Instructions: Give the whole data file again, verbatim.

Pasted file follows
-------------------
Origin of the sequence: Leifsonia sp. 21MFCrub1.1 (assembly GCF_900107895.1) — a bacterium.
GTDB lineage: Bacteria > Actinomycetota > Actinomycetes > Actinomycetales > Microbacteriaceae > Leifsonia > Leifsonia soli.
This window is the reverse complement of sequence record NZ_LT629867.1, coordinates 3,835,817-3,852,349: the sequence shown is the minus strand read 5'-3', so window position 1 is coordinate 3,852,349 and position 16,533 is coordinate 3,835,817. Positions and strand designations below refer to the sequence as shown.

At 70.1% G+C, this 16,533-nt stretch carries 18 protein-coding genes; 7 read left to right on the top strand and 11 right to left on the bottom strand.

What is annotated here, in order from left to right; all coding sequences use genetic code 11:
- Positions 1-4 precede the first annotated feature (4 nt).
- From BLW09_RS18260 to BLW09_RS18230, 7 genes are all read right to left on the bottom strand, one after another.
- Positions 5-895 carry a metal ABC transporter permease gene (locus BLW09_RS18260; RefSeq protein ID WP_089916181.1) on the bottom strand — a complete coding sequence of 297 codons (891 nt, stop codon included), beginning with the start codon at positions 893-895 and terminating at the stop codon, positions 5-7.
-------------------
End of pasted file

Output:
Origin of the sequence: Leifsonia sp. 21MFCrub1.1 (assembly GCF_900107895.1) — a bacterium.
GTDB lineage: Bacteria > Actinomycetota > Actinomycetes > Actinomycetales > Microbacteriaceae > Leifsonia > Leifsonia soli.
This window is the reverse complement of sequence record NZ_LT629867.1, coordinates 3,835,817-3,852,349: the sequence shown is the minus strand read 5'-3', so window position 1 is coordinate 3,852,349 and position 16,533 is coordinate 3,835,817. Positions and strand designations below refer to the sequence as shown.

At 70.1% G+C, this 16,533-nt stretch carries 18 protein-coding genes; 7 read left to right on the top strand and 11 right to left on the bottom strand.

What is annotated here, in order from left to right; all coding sequences use genetic code 11:
- Positions 1-4 precede the first annotated feature (4 nt).
- From BLW09_RS18260 to BLW09_RS18230, 7 genes are all read right to left on the bottom strand, one after another.
- Positions 5-895 carry a metal ABC transporter permease gene (locus BLW09_RS18260; RefSeq protein ID WP_089916181.1) on the bottom strand — a complete coding sequence of 297 codons (891 nt, stop codon included), beginning with the start codon at positions 893-895 and terminating at the stop codon, positions 5-7.